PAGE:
Hebrews 12 11 No discipline seems pleasant at the time, but painful. Later on, however, it produces a harvest of righteousness and peace for those who have been trained by it
I always took great pride in working hard on all the teams I played for. Running was a central part of soccer so when the varsity team ran laps, I always ensured I finished ahead of everyone else (it didn’t hurt that I really enjoyed running anyways). I tried to listen to coaches and their instructions and left everything out on the field each game. As a result, I really didn’t get that much discipline from coaches and I got lots of playing time. When I was in tenth grade, I made the senior varsity soccer team and in fact was a starter, ahead of players who were as much as 3 years older. Near the end of the season I was pulled from a game and replaced with a senior and I made a stink about it. I was embarrassed. The captain of the team called me out at half time, in not so subtle terms. Rather than being happy that a senior could get some playing time, I only thought about myself. I was deeply embarrassed, and that discipline hit me right in my gut.
I’m blessed to have a good friend Doug who I have known my whole life and with whom I have logged thousands of miles on long bike rides, runs, cross county ski trails, and in the pool. He is also the person who has called me out more than anyone else, particularly in our younger years. As an engineer, tact wasn’t one of his greatest strengths, but I always knew his intent was right, and he was a follower of Christ, so I endured the sting knowing that God was speaking through him to discipline me.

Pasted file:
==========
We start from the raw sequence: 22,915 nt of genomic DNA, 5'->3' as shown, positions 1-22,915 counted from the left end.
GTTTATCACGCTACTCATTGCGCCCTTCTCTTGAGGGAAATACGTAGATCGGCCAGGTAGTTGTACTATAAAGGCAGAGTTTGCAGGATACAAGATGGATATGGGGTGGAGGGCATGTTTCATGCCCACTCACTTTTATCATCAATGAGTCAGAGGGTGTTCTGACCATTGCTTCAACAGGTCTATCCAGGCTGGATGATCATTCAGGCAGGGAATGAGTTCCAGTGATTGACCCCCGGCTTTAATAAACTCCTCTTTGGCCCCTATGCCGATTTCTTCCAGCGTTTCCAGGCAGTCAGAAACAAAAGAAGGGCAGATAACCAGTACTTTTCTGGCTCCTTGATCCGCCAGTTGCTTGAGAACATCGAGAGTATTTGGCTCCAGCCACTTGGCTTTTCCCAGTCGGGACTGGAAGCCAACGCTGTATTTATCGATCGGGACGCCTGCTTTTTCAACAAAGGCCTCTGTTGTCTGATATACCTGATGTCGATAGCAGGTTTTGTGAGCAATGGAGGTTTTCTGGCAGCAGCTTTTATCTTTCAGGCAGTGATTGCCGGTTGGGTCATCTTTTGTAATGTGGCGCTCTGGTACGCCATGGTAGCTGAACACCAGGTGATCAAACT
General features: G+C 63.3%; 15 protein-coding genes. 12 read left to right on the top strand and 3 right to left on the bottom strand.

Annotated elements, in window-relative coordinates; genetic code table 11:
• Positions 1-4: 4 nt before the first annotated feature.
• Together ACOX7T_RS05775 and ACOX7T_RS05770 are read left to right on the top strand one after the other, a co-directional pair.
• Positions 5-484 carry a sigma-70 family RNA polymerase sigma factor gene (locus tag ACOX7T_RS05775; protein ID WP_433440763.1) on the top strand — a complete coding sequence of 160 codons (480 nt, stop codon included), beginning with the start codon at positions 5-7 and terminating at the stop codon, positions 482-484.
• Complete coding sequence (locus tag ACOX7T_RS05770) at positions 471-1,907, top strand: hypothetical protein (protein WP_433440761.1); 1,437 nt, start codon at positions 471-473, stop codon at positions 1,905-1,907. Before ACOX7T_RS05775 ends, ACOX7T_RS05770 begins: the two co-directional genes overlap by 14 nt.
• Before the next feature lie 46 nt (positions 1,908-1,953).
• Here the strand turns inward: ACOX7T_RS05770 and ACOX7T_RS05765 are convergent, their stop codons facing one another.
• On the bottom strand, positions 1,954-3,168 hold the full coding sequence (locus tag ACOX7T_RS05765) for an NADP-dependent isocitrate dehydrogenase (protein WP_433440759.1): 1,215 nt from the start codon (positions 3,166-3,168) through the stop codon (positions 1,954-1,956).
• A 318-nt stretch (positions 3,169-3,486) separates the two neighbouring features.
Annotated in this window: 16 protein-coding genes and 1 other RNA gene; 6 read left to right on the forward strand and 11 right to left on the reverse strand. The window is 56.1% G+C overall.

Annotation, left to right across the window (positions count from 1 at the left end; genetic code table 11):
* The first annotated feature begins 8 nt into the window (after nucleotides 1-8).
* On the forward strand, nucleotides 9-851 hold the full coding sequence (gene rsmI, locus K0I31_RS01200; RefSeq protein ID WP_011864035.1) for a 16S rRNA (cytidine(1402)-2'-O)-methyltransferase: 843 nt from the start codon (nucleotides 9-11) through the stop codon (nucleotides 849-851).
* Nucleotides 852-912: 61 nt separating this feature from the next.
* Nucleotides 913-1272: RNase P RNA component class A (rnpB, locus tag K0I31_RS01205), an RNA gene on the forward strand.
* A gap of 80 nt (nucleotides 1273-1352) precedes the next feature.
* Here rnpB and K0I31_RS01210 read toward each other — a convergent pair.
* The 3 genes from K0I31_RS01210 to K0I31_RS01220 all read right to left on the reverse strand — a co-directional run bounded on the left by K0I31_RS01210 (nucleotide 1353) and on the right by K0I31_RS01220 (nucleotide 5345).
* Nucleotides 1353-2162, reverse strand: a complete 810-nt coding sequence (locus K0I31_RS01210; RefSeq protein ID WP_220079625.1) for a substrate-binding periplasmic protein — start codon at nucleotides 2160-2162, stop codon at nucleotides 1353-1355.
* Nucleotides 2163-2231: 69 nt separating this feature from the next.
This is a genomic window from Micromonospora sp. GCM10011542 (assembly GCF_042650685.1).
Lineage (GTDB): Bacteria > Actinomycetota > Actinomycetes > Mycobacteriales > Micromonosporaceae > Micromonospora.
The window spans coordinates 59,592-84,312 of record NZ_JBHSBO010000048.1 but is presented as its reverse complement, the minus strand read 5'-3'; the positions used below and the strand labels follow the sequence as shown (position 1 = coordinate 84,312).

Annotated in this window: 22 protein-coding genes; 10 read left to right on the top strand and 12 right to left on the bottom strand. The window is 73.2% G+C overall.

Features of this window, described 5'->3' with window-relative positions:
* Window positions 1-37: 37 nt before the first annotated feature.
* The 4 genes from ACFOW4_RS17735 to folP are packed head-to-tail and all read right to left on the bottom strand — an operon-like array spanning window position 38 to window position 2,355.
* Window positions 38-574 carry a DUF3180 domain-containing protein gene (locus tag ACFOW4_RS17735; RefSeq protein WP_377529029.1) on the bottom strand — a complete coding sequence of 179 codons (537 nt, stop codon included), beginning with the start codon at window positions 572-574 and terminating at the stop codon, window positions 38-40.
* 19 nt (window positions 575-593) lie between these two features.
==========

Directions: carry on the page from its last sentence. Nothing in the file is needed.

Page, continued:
That’s the thing about discipline and correction. It hurts, but only for a time if you deal with it well – with humility. And don’t be surprised if God also uses people other than Christians to correct you. While the soccer captain was far from a Christian example and his language wouldn’t be welcomed in a church sanctuary, I learned a very godly lesson about humility that I will never, ever forget. God used a very imperfect vessel to correct a very imperfect vessel – me. The writer of Hebrews sums it up very well:
7 Endure hardship as discipline; God is treating you as his children. For what children are not disciplined by their father? 8 If you are not disciplined—and everyone undergoes discipline—then you are not legitimate, not true sons and daughters at all. 9 Moreover, we have all had human fathers who disciplined us and we respected them for it. How much more should we submit to the Father of spirits and live! 10 They disciplined us for a little while as they thought best; but God disciplines us for our good, in order that we may share in his holiness. 11 No discipline seems pleasant at the time, but painful. Later on, however, it produces a harvest of righteousness and peace for those who have been trained by it. (Hebrews 12: 7-11)
Our perfect Father loves us and desires that we become more like him and unfortunately there is no short cut – it comes through discipline. And discipline hurts. It doesn’t “seem pleasant at the time, but painful”. Ahh but the promise that come from God “for those who have been trained by it” – “it produces a harvest of righteousness and peace”. As an athlete you understand the concept of disciplined training and the positive results that come when you train diligently. It is the same with our personal, spiritual discipline.
The next time you are disciplined, consider if God is using someone as his hands and voice to discipline you and to “share in his holiness”. Perhaps you can develop a new mature attitude toward discipline in your life and accept it eagerly because God is taking the time to mould his child into his likeness. How exciting! This is the “solid food” that Paul talks about (1 Corinthians 3:2, Hebrews 5:12). Eat it eagerly.